One story today about the widening gap between the brighest and the dimmest students, and/or the richest and the poorest schools (here), should come as a surprise to no one.
There would seem to be little doubt that the general gist of this is true.There is a certain sadness about the fact that a country that has had, in the recent past, a well-functioning public-sector school system is allowing it to go to rack and ruin.
The article cited here states that state governments whilst needing to be committed to the state systems nevertheless sometimes prefer the private system.There are many and complex reasons for this.
I well remember (for example) M, the founder of a relatively new SA school (now schools), saying of the need for Governments to continue funding private schools..They could not afford to stop funding them. This would seem to be true. And as more and more parents have fled the state system, the need to continue funding private schools has become even greater.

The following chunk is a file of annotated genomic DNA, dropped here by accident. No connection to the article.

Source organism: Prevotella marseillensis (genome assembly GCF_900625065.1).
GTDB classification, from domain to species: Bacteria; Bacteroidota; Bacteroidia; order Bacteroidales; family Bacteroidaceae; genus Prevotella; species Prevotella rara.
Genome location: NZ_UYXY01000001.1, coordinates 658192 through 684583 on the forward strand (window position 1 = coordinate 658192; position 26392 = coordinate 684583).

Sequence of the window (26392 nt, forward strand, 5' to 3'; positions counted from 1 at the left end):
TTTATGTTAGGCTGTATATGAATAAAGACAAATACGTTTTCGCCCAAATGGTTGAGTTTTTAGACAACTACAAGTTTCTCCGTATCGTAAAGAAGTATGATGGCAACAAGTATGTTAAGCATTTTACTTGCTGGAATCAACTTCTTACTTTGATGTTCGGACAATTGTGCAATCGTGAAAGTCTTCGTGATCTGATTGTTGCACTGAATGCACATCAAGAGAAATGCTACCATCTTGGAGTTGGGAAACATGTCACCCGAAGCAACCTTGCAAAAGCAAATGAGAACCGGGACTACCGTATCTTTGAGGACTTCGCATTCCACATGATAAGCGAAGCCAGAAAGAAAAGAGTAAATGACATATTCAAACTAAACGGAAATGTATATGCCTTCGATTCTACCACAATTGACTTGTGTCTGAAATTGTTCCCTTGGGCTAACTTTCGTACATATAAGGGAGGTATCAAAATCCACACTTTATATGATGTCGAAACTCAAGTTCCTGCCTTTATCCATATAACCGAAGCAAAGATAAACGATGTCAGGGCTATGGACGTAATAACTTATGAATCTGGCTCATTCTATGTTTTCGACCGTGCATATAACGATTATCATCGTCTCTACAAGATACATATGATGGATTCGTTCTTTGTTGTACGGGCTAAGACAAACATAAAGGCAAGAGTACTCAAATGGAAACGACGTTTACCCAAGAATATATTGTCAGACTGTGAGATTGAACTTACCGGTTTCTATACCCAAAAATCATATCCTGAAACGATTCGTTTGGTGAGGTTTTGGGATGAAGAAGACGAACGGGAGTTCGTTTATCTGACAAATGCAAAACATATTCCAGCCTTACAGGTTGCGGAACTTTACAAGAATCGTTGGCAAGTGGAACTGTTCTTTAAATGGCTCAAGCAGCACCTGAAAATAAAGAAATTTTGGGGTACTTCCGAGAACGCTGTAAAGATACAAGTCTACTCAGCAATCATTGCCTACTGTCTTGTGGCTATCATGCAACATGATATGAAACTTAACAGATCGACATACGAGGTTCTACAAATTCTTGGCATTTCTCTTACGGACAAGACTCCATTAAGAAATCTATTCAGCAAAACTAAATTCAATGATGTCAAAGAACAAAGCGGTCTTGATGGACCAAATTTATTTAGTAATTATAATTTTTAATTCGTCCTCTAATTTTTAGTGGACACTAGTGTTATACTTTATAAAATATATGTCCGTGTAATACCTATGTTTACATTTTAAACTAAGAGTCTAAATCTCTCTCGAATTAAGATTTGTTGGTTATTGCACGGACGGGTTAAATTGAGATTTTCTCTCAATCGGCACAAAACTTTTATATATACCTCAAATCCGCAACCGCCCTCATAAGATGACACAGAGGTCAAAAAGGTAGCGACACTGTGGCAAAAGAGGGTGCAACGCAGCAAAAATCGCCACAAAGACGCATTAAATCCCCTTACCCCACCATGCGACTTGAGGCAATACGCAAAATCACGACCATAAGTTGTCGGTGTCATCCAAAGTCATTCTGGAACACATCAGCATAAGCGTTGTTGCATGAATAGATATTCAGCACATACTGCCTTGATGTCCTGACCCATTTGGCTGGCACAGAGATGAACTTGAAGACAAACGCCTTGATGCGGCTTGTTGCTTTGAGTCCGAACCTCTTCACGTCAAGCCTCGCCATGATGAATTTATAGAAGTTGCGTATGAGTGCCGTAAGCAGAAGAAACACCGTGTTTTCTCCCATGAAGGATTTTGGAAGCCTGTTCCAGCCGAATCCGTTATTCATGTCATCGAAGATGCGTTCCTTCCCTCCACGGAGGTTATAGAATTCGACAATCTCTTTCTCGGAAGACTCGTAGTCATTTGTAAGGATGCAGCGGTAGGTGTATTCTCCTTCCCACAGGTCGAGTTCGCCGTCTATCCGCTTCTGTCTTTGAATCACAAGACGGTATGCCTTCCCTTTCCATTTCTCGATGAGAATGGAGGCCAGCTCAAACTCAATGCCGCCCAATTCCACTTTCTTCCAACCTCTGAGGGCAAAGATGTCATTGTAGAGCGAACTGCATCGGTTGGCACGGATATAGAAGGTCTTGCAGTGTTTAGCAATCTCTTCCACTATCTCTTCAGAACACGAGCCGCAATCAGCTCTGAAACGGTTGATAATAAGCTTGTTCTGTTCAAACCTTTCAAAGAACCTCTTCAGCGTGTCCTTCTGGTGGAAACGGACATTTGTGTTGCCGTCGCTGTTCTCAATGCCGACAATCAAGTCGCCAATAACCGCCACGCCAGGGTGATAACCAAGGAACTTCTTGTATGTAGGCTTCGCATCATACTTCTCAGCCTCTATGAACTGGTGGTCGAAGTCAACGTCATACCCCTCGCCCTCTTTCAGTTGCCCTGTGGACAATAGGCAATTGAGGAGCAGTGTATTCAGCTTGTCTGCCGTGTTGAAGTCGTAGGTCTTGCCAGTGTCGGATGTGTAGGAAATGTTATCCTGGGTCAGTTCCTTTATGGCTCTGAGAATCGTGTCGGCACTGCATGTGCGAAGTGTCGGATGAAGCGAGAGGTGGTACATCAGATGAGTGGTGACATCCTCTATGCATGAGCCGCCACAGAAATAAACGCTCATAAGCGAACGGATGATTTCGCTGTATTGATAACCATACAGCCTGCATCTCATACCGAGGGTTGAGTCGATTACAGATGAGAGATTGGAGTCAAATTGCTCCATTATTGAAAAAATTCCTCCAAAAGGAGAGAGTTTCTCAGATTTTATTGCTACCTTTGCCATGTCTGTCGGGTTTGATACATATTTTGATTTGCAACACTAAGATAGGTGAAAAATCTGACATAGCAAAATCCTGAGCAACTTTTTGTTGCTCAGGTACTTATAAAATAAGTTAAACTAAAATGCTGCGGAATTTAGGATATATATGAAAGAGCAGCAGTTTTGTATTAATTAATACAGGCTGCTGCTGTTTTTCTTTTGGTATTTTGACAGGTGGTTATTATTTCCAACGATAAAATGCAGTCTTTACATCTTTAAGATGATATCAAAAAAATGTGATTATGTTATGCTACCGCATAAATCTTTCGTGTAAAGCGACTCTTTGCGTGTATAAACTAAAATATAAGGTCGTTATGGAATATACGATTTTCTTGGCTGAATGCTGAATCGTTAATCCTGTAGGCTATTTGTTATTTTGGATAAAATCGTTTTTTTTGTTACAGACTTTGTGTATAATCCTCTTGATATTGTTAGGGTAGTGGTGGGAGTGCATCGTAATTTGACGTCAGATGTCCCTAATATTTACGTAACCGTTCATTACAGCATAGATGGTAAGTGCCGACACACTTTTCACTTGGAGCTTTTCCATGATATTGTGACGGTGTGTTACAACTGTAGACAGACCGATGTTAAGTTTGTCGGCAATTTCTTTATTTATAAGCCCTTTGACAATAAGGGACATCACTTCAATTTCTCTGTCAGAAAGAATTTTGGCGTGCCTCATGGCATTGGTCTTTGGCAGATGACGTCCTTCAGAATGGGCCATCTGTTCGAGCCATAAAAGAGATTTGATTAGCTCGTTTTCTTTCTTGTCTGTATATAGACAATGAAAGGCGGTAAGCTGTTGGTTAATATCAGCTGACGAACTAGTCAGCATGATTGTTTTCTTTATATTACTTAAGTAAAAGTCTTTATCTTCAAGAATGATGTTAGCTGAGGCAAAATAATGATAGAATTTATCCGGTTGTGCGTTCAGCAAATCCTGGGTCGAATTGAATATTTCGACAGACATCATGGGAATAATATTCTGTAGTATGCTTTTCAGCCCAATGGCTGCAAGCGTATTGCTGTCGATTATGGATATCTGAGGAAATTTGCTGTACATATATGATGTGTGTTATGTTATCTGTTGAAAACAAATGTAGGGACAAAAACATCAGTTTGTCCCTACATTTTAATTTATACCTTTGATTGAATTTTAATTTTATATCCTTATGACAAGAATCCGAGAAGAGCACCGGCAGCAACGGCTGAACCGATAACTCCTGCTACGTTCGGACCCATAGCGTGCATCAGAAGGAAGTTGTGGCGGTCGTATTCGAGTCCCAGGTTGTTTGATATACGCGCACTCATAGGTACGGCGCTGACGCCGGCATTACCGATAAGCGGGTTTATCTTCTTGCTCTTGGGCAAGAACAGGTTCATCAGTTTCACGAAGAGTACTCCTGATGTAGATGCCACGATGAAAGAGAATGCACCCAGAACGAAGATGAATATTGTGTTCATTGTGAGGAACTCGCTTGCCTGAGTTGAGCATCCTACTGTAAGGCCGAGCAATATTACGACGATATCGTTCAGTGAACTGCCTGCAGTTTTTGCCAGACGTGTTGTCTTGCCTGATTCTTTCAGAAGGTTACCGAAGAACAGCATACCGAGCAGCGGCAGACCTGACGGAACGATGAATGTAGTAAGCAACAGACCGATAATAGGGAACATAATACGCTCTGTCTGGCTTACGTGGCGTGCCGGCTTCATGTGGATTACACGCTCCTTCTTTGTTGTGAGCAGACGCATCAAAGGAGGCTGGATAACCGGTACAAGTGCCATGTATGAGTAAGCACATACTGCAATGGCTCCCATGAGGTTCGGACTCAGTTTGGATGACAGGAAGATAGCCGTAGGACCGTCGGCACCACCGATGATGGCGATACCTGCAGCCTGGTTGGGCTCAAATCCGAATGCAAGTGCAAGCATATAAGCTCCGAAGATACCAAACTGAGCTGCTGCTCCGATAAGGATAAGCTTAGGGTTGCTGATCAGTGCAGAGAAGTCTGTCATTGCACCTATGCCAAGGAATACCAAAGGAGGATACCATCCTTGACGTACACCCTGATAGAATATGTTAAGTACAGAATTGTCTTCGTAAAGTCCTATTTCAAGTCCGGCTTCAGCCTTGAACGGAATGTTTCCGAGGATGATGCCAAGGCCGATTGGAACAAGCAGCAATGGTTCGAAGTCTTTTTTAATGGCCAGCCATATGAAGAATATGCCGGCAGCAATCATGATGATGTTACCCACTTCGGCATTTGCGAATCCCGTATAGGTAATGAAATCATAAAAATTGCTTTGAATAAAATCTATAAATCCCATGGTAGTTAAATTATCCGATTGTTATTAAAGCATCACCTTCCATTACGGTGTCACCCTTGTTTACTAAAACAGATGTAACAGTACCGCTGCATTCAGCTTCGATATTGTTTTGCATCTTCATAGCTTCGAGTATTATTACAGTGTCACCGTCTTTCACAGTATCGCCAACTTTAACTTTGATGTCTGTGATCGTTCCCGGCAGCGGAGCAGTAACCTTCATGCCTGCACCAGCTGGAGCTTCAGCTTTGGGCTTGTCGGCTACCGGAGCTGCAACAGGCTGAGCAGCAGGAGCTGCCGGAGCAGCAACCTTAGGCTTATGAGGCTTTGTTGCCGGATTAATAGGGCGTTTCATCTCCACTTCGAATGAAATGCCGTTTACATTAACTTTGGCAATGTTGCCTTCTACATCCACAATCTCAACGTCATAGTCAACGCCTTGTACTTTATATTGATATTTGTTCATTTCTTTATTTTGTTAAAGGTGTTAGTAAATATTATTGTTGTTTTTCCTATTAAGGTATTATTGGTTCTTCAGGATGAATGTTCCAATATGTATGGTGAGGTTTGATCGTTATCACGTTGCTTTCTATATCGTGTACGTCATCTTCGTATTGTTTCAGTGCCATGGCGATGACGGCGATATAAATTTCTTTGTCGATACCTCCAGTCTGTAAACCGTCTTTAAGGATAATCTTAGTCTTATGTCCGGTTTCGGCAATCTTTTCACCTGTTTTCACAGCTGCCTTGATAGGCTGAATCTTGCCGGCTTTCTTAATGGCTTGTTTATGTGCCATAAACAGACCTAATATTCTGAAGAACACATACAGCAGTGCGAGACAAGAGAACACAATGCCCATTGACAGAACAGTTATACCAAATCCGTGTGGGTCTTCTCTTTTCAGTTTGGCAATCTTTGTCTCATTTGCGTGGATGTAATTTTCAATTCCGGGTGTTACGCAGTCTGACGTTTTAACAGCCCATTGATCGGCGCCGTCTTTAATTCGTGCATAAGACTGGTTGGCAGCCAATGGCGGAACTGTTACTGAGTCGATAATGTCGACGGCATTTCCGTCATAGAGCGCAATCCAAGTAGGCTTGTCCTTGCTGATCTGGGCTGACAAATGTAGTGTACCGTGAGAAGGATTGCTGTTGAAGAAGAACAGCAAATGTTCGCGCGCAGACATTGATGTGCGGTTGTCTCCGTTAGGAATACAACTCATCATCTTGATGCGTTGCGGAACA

I have no particular problem with this. Other than the rather serious one that, no matter what, some parents will never be able to afford to pay for their children's education , no matter how cheap.
And as long as there continues to be a skimming off of high quality teachers to the private system, either by higher pay or just be better conditions; the state system will continue to be run down and down.
By way of a side issue (but relating to the skimming) , long term teaching colleague-D- who recently retired from over 30 years in the state system to a smaller job in a Lutheran School.
He sighed as we were talking, because his commitment to the State system is profound, you know it is just nice to have a level of enthusiasm and respect from the students, with politeness.
There was a sense in which he felt he shouldn't be saying that. But we both knew it was true.
Bit sad really